Electrophysiological recordings of neuronal activity show spontaneous and task-dependent changes in their frequency-domain power spectra. These changes are conventionally interpreted as modulations in the amplitude of underlying oscillations. However, this overlooks the possibility of underlying transient spectral ‘bursts’ or events whose dynamics can map to changes in trial-average spectral power in numerous ways. Under this emerging perspective, a key challenge is to perform burst detection, i.e. to characterise single-trial transient spectral events, in a principled manner. Here, we describe how transient spectral events can be operationalised and estimated using Hidden Markov Models (HMMs). The HMM overcomes a number of the limitations of the standard amplitude-thresholding approach to burst detection; in that it is able to concurrently detect different types of bursts, each with distinct spectral content, without the need to predefine frequency bands of interest, and does so with less dependence on a priori threshold specification. We describe how the HMM can be used for burst detection and illustrate its benefits on simulated data. Finally, we apply this method to empirical data to detect multiple burst types in a task-MEG dataset, and illustrate how we can compute burst metrics, such as the task-evoked timecourse of burst duration.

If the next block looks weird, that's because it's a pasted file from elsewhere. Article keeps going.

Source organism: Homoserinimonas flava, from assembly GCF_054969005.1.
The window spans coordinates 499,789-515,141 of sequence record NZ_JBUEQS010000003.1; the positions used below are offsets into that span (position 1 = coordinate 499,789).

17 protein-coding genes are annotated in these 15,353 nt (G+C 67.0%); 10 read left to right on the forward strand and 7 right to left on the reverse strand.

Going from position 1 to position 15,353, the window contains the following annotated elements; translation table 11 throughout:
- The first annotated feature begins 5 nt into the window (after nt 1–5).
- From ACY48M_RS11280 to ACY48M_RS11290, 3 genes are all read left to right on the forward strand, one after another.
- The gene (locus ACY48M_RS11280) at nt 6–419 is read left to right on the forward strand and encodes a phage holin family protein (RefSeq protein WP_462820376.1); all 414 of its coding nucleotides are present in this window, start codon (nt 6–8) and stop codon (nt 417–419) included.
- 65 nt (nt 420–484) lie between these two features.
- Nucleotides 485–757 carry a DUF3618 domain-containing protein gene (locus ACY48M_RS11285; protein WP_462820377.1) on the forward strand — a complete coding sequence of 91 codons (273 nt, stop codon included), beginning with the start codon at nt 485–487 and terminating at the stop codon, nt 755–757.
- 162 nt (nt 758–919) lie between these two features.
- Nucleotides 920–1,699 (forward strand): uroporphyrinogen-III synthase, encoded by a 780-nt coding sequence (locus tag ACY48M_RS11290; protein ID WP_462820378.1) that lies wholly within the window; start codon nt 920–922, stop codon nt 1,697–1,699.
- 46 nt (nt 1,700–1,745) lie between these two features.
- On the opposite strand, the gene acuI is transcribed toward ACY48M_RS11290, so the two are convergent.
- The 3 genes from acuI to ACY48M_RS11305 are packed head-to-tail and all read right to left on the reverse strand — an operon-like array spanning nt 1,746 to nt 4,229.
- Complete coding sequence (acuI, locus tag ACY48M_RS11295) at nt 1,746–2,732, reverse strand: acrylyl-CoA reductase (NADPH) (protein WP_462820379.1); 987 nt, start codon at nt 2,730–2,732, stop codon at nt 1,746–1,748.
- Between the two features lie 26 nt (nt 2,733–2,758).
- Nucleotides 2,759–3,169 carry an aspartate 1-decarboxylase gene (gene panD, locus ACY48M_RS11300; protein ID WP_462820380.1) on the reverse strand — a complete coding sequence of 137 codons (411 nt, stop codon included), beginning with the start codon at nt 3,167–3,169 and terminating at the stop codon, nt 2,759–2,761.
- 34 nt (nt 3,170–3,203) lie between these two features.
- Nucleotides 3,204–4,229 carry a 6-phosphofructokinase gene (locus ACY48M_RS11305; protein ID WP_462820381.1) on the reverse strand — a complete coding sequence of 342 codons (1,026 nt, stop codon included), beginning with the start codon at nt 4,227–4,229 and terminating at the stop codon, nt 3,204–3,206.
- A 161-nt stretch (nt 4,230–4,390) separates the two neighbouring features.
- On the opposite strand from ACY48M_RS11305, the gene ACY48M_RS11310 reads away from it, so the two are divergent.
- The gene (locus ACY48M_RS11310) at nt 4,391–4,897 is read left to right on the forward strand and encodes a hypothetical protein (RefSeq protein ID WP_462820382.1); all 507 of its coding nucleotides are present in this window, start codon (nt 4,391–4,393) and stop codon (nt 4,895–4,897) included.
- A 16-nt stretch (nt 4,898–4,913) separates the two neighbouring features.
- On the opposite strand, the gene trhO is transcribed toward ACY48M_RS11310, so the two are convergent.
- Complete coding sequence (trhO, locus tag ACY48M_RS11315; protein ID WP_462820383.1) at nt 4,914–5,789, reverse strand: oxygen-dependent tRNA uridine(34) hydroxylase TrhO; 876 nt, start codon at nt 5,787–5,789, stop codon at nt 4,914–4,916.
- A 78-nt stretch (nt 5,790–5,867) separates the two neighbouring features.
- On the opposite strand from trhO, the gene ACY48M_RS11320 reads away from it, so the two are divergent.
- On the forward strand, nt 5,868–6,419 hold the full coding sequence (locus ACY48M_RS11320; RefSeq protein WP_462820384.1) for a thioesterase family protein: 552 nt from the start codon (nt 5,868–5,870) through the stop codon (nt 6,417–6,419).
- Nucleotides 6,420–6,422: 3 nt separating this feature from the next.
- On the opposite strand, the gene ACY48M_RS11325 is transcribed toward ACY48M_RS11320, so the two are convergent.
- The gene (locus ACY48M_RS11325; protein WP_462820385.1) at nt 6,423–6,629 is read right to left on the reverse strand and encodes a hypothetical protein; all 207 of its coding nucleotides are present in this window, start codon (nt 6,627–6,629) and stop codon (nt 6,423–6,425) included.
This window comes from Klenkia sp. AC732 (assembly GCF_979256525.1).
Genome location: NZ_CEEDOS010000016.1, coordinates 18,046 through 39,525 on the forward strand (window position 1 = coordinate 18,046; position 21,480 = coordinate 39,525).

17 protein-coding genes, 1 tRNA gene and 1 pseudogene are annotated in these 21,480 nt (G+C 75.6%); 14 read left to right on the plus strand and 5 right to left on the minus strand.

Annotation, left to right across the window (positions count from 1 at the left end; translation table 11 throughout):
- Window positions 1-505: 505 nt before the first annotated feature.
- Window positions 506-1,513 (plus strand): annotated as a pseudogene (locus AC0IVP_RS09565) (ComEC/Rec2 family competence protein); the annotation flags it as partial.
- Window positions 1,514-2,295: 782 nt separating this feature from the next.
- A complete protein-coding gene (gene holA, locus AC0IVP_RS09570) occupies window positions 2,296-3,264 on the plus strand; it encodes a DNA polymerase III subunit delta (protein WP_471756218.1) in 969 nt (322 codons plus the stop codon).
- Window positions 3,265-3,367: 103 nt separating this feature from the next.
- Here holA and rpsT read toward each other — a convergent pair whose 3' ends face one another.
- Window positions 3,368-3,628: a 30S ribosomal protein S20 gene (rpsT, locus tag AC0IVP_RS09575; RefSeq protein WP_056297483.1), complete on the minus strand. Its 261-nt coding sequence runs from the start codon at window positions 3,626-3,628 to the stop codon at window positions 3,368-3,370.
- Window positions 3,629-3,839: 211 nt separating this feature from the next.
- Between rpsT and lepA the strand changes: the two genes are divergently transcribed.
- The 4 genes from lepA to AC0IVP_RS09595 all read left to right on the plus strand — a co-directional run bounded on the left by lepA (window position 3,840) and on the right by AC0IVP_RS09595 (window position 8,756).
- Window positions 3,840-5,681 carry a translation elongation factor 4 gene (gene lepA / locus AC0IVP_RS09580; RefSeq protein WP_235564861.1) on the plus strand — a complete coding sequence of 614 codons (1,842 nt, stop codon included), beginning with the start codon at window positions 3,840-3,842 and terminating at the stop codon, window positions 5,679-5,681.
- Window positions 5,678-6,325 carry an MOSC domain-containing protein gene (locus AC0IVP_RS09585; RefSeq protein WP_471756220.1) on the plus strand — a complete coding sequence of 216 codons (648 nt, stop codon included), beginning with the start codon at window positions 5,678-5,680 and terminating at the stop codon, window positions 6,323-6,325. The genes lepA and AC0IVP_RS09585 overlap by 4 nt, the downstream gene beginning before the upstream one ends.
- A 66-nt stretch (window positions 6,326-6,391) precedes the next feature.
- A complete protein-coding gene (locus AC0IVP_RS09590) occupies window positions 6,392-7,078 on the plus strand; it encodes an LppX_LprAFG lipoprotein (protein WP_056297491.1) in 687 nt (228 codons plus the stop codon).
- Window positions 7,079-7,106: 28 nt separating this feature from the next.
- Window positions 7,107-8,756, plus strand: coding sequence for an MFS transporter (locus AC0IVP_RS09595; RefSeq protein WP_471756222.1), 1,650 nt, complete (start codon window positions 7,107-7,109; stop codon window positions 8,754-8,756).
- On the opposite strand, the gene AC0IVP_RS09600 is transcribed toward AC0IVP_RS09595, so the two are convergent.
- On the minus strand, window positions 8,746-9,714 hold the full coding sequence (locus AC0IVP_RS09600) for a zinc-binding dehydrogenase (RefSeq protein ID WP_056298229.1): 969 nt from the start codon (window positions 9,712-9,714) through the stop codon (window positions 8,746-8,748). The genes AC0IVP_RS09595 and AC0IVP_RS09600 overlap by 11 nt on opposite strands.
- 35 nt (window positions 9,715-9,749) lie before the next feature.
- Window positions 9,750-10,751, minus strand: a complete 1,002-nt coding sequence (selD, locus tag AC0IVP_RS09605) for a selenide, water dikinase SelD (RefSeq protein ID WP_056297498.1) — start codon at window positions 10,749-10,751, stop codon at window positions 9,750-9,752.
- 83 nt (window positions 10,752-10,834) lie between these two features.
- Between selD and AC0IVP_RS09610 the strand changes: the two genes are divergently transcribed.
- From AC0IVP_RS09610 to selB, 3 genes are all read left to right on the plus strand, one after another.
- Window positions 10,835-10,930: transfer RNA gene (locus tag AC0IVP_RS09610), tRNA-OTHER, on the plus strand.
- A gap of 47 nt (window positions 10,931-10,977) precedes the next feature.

- Hidden Markov model